The pandemic arrives in a country where almost everyone is vulnerable, the vast majority of the population is below the poverty line and already weakened by years of malnutrition; more than half need food assistance, with 2 million children suffering from malnutrition. Three million people have been displaced. Floods and drought have destroyed people’s resilience, and incomes have collapsed. In addition to the coronavirus, dengue, malaria, chikungunya fever and other diseases remain at epidemic level while cholera this year had affected ‘only’ 100,000 people by the end April. The UN also predicts a world wide famine as a side effect of the pandemic with reduced food production, transport problems, lower aid allocations, and increased prices. In Yemen and east Africa, the plague of locusts is a further aggravating factor.
The country’s previously inadequate medical services have collapsed: half (2800) of its medical facilities are still open but only partially operating. No one has any idea of the extent of the Covid-19 problem as only 920 tests have been carried out in a population of close to 30 million. According to the UN, it needs US$ 180 million to address this epidemic but it only has US$ 28 million. The country has 18 Covid isolation units, 520 intensive care beds, 127 ventilators, and 230 000 PPE ‘items.’ Although claiming 333 health rapid response teams, i.e one per district, earlier data indicated that many of these were cholera teams which have been transformed into Covid-19 units.
The official death toll on 20 May is only 28 with 167 cases, but clearly this in no way reflects the reality of the situation. Local authorities describe an ‘infested’ Aden city where hundreds of people have died in the past two weeks from various ‘unknown’ diseases, with symptoms similar to those of Covid-19. Hospitals have refused to accept patients and even closed down. In Houthi controlled areas, things are different but no better: the number of cases is not released, people suspected of having the disease are arrested at gunpoint, xenophobia is endangering refugees and other strangers. Social and other media are disseminating misinformation, fear, and violence, including all kinds of expensive fake cures. Friends have helped patients escape from hospitals at gunpoint thus spreading the disease further.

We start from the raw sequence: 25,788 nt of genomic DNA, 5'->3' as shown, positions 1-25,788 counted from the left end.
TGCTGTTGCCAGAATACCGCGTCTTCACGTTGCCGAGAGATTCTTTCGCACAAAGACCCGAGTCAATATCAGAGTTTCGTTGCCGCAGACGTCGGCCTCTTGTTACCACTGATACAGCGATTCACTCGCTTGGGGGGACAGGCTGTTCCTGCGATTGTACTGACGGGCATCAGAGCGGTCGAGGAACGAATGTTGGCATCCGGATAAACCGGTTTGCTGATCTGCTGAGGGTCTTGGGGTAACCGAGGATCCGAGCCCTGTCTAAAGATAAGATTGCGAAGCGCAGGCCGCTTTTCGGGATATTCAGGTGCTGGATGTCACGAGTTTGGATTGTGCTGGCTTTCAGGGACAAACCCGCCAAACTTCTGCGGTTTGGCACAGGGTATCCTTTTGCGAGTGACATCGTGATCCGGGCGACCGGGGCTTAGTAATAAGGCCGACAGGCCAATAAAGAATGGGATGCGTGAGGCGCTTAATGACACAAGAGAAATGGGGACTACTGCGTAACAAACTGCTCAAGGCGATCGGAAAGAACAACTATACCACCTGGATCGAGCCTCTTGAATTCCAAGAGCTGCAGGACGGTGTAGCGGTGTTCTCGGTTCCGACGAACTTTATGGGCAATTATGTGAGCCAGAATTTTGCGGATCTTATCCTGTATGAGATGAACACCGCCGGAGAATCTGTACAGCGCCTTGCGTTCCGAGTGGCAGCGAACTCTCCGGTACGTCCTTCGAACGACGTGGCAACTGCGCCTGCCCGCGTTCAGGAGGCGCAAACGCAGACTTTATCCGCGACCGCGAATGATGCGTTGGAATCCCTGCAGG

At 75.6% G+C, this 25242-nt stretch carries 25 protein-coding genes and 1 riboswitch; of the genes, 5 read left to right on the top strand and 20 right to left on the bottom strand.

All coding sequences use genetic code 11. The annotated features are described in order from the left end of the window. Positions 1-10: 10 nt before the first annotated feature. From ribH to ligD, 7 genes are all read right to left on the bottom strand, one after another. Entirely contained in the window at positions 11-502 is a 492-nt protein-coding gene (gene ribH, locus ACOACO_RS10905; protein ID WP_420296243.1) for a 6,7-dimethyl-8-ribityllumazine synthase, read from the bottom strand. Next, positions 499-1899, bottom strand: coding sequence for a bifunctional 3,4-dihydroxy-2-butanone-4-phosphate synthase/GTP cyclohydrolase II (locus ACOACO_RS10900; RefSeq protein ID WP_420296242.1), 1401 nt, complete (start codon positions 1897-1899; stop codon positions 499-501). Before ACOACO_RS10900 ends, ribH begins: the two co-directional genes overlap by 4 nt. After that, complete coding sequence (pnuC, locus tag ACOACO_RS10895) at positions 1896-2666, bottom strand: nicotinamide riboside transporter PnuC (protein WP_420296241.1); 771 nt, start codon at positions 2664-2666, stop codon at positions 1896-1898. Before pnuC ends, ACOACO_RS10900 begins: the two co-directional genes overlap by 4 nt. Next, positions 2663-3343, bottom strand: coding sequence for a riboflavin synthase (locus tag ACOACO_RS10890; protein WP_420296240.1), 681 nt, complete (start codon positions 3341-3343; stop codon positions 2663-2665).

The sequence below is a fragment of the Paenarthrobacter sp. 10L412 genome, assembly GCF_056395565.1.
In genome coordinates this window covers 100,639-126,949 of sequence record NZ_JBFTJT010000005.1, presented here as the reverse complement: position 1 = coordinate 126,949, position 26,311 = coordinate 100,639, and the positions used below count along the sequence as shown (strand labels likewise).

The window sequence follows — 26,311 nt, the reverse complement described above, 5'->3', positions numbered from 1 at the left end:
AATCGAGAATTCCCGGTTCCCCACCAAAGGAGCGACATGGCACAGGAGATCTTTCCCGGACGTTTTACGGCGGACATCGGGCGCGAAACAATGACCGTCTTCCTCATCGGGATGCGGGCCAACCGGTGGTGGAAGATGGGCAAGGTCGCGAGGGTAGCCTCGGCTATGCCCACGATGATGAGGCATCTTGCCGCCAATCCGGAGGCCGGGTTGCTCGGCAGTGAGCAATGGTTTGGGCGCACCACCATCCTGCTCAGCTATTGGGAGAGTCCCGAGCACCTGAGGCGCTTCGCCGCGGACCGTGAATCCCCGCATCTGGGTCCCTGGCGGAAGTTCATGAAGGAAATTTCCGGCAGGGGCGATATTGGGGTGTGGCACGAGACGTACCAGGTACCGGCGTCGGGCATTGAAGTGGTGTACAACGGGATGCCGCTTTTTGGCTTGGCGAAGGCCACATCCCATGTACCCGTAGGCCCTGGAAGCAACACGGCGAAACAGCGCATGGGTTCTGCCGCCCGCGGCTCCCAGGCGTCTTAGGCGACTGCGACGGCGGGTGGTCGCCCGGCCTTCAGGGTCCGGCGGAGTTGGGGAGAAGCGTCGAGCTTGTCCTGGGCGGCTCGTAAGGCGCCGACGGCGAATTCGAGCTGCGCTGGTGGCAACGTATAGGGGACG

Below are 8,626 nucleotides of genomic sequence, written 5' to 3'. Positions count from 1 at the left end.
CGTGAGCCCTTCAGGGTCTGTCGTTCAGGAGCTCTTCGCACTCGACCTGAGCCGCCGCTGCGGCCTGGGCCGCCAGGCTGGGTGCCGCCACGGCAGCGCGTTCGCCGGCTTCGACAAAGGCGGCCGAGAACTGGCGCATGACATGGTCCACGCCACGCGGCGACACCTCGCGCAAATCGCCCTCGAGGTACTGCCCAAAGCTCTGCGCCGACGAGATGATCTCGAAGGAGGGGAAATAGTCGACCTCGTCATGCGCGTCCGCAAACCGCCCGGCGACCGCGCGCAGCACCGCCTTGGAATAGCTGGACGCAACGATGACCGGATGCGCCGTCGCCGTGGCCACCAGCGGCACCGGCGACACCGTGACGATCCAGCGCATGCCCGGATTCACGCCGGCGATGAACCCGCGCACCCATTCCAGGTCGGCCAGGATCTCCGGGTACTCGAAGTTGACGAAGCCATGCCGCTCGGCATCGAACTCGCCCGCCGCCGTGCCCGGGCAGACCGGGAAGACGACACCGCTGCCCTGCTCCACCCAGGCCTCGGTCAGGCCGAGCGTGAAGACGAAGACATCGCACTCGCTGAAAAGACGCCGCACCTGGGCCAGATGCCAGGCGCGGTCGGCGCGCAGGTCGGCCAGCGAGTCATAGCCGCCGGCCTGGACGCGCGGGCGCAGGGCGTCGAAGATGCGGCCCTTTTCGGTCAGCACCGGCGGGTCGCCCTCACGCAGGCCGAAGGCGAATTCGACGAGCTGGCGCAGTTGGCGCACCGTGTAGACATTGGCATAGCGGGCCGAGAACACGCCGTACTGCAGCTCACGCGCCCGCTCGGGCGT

The vast majority of Yemenis have no confidence whatever in official statements coming from any of the entities claiming authority. In such an environment fear spreads prejudice and persecution while ignorance encourages wild rumours about risks and transmission mechanisms. New horror stories emerge daily.
Given the world’s pandemic-induced deep economic recession, the UN has rescheduled its now virtual pledging conference for humanitarian aid for Yemen to 2 June; it will be hosted by Saudi Arabia, the leader of the military coalition. With only US$500 million paid up as of 20 May, almost half way through the year, the likelihood of pledges approaching the US$ 3.4 billion required for 2020 is low, and that of pledges being translated into actual funding even lower.
So, Yemenis continue their intimate involvement with three of the horsemen of the apocalypse: starvation, war and pestilence. This at a time when they could be celebrating 30 years of unity and preparing for Eid al Fitr.